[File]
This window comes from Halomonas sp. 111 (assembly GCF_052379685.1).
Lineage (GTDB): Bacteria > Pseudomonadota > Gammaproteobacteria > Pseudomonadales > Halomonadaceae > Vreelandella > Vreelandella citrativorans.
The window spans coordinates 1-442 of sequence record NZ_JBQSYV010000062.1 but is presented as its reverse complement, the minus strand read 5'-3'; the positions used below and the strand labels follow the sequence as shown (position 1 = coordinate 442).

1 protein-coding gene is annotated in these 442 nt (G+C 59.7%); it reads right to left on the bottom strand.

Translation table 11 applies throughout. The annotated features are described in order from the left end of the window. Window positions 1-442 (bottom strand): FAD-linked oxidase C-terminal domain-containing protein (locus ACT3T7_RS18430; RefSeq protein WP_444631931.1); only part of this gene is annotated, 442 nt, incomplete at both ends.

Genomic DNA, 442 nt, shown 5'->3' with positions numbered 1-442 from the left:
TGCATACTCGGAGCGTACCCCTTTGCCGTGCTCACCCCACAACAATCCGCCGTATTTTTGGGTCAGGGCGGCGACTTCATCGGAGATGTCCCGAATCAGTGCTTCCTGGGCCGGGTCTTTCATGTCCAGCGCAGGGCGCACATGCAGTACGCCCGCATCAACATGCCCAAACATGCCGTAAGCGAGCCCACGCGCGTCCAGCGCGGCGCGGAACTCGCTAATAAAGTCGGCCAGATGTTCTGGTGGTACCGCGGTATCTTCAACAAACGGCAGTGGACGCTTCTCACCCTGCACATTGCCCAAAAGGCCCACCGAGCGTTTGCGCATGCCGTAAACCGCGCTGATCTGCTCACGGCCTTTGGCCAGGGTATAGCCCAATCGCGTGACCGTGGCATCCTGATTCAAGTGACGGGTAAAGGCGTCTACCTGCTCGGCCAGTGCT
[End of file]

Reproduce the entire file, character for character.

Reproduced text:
This window comes from Halomonas sp. 111 (assembly GCF_052379685.1).
Lineage (GTDB): Bacteria > Pseudomonadota > Gammaproteobacteria > Pseudomonadales > Halomonadaceae > Vreelandella > Vreelandella citrativorans.
The window spans coordinates 1-442 of sequence record NZ_JBQSYV010000062.1 but is presented as its reverse complement, the minus strand read 5'-3'; the positions used below and the strand labels follow the sequence as shown (position 1 = coordinate 442).

1 protein-coding gene is annotated in these 442 nt (G+C 59.7%); it reads right to left on the bottom strand.

Translation table 11 applies throughout. The annotated features are described in order from the left end of the window. Window positions 1-442 (bottom strand): FAD-linked oxidase C-terminal domain-containing protein (locus ACT3T7_RS18430; RefSeq protein WP_444631931.1); only part of this gene is annotated, 442 nt, incomplete at both ends.

Genomic DNA, 442 nt, shown 5'->3' with positions numbered 1-442 from the left:
TGCATACTCGGAGCGTACCCCTTTGCCGTGCTCACCCCACAACAATCCGCCGTATTTTTGGGTCAGGGCGGCGACTTCATCGGAGATGTCCCGAATCAGTGCTTCCTGGGCCGGGTCTTTCATGTCCAGCGCAGGGCGCACATGCAGTACGCCCGCATCAACATGCCCAAACATGCCGTAAGCGAGCCCACGCGCGTCCAGCGCGGCGCGGAACTCGCTAATAAAGTCGGCCAGATGTTCTGGTGGTACCGCGGTATCTTCAACAAACGGCAGTGGACGCTTCTCACCCTGCACATTGCCCAAAAGGCCCACCGAGCGTTTGCGCATGCCGTAAACCGCGCTGATCTGCTCACGGCCTTTGGCCAGGGTATAGCCCAATCGCGTGACCGTGGCATCCTGATTCAAGTGACGGGTAAAGGCGTCTACCTGCTCGGCCAGTGCT